A month ago, an ounce of silver was worth $33. Today, that same ounce is worth $29.50 – a drop of more than 10 percent. While we’re certain the 12-year bull market in precious metals isn’t over, we do think there could be more pain for silver investors in the near-term. Here’s why:

1) The Gold/Silver Ratio. The gold:silver ratio has been trending up since early March, and that trend probably won’t stop until the ratio re-tests January’s highs around 57:1. Why? Because swing and momentum traders themselves help cause the fluctuations in the gold:silver ratio. So long as the ratio is showing a clearly defined trend, and it’s not nearing any key resistance levels (or psychological barriers), those swing traders are going to short silver. Check out the steady upward climb in the gold:silver ratio:

[Source: Seeking Alpha]

2) Long live the dollar. The greenback can’t seem to do anything wrong. That’s despite explosive growth in True Money Supply (or the sum total of all the cash, deposits and notes that are floating about in our economy). Just check out this chart from

During ordinary economic times, you could expect the yields on U.S. bonds to spike in the face of such aggressive monetary easing. Instead, the dollar looks stable compared to the financial situation across the pond.

The Eurozone “is on a path that leads to eventual dismantling,” Peter Tchir of TF Market Advisors wrote in a note to clients on Monday (per IB Times). “Greece restructured debt, made different rules for different holders, and yet, the new bonds trade at 20% of par.”

Investors are telling the Eurozone countries that they no longer believe there’s a way out. That threat of a Eurozone breakup has bought the dollar some street cred that it probably shouldn’t have – and that’s bad for silver prices.

3) Even die-hard silver bulls are losing some of their excitement over the white metal. “While I do remain very bullish on silver, I must also admit that for the first time I can envision a scenario in which silver does not reach $100,” writes Simit Patel at Seeking Alpha. His reasoning? Gold will likely outperform everything (silver and stocks) if the equity markets remain soft.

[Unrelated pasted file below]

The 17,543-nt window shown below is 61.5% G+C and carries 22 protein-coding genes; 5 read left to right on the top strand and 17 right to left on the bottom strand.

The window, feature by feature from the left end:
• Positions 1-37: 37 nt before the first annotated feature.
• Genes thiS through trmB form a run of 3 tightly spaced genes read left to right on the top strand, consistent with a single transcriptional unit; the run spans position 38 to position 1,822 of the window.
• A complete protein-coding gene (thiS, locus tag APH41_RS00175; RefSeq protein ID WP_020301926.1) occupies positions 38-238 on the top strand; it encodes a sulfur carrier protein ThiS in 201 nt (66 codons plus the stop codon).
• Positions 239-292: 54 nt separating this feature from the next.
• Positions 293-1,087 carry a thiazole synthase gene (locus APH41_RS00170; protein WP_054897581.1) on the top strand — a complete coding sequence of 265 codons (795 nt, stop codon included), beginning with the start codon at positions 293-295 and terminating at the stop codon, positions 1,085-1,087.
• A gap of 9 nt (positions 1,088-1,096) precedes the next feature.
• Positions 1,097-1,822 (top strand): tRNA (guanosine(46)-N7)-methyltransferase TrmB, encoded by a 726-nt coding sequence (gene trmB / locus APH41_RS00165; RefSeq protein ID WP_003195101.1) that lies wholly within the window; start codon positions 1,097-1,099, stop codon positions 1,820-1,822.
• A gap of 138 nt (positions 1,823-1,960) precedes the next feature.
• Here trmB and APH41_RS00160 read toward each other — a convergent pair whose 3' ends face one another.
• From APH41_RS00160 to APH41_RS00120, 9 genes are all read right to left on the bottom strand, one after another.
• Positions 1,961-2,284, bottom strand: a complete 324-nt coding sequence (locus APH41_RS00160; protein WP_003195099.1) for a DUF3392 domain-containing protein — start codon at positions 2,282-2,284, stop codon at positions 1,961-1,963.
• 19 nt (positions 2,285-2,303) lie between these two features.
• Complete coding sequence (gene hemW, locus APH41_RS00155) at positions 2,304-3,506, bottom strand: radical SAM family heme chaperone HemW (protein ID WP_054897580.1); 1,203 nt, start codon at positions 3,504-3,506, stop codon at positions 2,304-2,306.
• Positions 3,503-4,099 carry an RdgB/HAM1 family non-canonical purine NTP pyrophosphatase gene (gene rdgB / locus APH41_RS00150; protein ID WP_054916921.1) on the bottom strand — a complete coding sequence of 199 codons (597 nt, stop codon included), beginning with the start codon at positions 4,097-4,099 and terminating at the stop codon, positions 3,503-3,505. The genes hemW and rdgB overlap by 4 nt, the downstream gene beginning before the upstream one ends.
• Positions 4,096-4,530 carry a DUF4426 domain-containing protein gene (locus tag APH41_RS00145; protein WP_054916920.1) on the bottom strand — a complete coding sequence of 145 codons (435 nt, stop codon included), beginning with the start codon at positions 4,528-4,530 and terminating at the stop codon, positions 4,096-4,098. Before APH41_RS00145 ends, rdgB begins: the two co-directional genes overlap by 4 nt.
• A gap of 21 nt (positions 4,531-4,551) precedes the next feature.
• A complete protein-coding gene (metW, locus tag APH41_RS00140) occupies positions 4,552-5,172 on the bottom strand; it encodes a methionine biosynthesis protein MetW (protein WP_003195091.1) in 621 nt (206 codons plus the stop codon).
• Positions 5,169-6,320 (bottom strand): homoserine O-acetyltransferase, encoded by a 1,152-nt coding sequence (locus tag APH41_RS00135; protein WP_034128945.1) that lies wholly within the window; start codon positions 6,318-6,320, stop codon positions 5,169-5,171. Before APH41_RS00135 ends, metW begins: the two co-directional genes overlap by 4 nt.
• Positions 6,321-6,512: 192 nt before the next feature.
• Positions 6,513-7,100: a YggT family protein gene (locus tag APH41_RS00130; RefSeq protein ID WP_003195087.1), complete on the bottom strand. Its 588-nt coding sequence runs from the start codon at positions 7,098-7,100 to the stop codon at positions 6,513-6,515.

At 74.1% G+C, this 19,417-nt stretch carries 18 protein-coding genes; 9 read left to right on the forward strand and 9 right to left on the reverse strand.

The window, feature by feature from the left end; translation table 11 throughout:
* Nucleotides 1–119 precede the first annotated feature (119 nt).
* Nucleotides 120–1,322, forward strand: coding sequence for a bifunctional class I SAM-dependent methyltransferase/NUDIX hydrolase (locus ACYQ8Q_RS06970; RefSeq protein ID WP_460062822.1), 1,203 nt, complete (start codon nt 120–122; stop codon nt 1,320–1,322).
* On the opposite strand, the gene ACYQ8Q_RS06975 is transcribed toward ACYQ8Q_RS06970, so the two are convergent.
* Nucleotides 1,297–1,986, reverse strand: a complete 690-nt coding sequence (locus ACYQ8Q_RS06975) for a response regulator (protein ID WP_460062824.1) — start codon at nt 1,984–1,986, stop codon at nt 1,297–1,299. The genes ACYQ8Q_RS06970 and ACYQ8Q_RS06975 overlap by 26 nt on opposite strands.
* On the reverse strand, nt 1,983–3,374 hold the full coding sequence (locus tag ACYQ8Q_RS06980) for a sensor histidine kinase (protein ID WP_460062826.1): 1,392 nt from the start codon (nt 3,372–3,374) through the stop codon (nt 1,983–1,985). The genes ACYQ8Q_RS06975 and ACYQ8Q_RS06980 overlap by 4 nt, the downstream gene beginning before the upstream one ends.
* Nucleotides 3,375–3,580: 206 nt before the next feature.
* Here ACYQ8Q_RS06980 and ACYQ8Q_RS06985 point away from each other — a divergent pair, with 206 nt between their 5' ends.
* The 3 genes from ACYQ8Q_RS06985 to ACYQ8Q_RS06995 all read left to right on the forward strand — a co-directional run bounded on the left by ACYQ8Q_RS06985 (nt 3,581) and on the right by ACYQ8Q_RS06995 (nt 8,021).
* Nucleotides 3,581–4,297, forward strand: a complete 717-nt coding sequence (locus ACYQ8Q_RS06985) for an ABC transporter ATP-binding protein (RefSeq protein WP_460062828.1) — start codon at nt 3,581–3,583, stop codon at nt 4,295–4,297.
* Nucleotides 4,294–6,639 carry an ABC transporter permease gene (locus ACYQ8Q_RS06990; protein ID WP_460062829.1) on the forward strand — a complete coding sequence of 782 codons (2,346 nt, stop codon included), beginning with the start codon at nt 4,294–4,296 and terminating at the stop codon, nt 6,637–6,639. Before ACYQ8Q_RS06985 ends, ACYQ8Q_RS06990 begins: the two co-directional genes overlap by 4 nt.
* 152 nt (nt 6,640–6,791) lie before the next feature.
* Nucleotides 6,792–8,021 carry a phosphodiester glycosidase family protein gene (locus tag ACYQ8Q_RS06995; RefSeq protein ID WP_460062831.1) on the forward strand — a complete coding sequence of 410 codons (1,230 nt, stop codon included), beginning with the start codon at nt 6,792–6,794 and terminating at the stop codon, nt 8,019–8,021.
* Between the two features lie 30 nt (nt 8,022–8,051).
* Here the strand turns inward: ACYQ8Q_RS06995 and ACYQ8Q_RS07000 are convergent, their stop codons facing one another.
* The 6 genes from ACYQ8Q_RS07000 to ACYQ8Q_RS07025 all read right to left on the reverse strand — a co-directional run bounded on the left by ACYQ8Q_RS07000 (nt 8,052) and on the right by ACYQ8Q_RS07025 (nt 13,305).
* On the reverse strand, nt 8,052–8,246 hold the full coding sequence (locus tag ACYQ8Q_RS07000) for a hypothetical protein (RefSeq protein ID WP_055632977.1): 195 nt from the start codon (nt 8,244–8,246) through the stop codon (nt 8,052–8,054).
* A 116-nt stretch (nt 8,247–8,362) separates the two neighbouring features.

Of course, all of the arguments above have me thinking that now might be the perfect time to buy silver. I’m not alone either. Check out my recent post Why Eric Sprott believes silver prices will triple to $100 an ounce in 2012. Just remember that if you do buy, though, you need to be able to hold onto the metal in the face of near-term weakness. Prices may be higher in three months, but what happens between now and then might not be pretty.


Five reasons Ben Bernanke hates the gold standard

From the Great Depression to the Great Inflation, here are five reasons why Federal Reserve Chairman Ben Bernanke hates the idea of moving the U.S. off its fiat currency.

Here are five reasons why Federal Reserve Chairman Ben Bernanke hates the idea of moving the U.S. off its fiat currency:

1) The gold standard helped create the Great Depression. Pegging the dollar to gold led to financial panics during the Great Depression Bernanke argued during a recent speech at George Washington University (per Politico).

“The gold standard would not be feasible for both practical reasons and policy reasons,” he said. “I understand the impulse, but I think if you look at actual history the gold standard didn’t work well.”

I disagree as much of the world operated on some form of precious metals-based monetary standards between the late 1700s and the 1970s. Financial panics occur when the public loses faith in a government’s ability to meet it debt obligations (and it doesn’t matter if that country’s operating with a gold standard or a fiat currency). Rather than a history of failed gold standards, I think it’s more likely that the world will look back on fiat currencies as something that “didn’t work well.”

2) There’s not enough gold to go around. Bernanke claims this is one of the biggest problems with a return to the gold standard. In fact, the move would just require valuing gold at a much higher level. The often-quoted figure is $10,000 per ounce.